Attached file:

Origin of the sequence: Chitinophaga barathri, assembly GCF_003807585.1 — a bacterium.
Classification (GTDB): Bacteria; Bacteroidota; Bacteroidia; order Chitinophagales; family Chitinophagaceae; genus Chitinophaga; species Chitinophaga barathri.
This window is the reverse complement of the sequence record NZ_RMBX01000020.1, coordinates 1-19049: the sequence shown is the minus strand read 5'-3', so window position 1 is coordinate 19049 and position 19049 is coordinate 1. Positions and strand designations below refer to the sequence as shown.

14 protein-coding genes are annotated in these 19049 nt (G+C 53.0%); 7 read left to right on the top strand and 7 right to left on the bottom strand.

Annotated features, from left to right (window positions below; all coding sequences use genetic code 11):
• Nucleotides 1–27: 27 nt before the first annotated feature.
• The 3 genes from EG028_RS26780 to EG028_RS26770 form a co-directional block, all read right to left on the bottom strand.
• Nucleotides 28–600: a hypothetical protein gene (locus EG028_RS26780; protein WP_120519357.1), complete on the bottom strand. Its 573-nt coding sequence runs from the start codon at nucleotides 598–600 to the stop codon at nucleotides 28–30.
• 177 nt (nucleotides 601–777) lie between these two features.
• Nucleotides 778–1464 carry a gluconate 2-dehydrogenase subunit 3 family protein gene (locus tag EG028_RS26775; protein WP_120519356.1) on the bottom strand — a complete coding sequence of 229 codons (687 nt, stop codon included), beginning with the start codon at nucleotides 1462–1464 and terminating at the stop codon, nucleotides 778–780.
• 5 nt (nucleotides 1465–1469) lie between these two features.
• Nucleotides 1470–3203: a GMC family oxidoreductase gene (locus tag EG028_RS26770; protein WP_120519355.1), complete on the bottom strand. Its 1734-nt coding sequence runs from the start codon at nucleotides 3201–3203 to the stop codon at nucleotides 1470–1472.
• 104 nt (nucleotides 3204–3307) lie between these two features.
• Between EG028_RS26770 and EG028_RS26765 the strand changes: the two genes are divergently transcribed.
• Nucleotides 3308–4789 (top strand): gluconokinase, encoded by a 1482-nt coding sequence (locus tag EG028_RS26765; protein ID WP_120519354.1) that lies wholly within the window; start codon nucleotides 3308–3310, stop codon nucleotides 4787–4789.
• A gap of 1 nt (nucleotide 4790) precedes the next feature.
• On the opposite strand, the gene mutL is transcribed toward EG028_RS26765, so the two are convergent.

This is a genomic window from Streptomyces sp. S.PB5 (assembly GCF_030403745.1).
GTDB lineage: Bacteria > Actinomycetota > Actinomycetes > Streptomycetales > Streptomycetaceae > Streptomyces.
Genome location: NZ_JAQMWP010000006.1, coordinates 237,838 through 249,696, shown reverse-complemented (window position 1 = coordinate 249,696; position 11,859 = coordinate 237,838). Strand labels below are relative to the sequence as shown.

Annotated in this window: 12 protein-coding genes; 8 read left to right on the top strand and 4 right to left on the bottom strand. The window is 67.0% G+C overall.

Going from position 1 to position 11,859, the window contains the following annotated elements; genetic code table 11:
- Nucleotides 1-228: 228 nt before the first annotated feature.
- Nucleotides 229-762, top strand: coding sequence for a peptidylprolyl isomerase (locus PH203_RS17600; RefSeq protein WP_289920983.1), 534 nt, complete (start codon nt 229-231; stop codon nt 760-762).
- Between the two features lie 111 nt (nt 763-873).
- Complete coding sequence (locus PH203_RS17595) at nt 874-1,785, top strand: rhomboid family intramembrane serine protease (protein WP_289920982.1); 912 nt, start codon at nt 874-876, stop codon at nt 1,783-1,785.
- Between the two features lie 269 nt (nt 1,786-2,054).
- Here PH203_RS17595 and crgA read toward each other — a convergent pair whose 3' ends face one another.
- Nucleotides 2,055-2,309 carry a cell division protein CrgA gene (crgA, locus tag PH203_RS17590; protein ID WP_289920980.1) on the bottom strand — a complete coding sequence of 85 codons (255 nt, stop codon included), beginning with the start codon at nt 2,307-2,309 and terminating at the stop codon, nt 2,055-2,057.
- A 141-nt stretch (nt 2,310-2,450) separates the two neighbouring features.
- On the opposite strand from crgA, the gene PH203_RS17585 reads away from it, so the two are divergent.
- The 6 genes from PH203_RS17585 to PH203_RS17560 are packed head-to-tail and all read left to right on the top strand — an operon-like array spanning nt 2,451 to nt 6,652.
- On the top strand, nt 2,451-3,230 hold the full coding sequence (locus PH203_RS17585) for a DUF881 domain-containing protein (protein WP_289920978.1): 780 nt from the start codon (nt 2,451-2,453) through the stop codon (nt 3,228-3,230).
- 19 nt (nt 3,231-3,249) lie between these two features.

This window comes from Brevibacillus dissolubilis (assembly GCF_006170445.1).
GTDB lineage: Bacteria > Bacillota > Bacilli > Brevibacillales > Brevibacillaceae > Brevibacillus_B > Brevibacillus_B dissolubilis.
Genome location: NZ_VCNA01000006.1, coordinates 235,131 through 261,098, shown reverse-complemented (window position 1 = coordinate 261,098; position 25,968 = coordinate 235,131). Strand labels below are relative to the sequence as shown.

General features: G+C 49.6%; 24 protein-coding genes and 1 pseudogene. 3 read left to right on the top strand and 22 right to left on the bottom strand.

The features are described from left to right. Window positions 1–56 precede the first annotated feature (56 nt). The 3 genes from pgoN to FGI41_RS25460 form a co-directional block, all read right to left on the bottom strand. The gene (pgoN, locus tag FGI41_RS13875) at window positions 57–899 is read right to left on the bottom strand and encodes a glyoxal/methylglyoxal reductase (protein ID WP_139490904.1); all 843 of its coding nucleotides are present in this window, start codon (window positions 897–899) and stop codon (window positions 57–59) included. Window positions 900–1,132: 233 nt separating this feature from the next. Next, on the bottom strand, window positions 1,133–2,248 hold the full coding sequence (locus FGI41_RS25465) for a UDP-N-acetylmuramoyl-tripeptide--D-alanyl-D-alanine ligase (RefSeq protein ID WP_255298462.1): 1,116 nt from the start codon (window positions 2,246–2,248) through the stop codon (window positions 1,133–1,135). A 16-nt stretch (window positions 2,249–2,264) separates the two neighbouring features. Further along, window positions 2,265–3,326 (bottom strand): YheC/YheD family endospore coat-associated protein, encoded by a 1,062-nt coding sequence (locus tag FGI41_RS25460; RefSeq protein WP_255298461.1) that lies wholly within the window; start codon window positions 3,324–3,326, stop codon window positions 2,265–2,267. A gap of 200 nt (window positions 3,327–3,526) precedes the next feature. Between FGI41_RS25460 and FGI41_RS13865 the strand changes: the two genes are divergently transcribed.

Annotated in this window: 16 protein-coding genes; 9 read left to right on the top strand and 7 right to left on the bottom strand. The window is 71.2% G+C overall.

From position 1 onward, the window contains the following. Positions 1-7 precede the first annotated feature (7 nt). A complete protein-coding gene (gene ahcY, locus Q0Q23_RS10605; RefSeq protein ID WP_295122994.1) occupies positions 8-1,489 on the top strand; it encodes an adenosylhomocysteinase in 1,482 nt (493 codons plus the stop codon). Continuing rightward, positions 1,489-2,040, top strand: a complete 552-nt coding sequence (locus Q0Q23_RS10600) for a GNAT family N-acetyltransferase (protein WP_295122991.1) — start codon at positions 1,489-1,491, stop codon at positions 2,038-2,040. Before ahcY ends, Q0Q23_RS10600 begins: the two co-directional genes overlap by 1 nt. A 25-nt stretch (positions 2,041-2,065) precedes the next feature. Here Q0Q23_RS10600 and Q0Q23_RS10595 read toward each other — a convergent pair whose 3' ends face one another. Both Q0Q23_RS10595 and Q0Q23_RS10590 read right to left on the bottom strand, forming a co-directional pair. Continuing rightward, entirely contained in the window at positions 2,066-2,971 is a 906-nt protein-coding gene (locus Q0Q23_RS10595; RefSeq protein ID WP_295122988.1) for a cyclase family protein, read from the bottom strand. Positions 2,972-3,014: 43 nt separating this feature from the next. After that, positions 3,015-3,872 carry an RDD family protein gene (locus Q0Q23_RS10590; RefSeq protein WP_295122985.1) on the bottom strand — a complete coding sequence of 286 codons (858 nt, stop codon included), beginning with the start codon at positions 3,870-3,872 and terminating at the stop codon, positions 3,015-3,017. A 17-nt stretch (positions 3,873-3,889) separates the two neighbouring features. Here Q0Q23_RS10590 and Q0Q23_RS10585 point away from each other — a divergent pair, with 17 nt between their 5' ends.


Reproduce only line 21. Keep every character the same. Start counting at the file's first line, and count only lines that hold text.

Annotated in this window: 12 protein-coding genes; 8 read left to right on the top strand and 4 right to left on the bottom strand. The window is 67.0% G+C overall.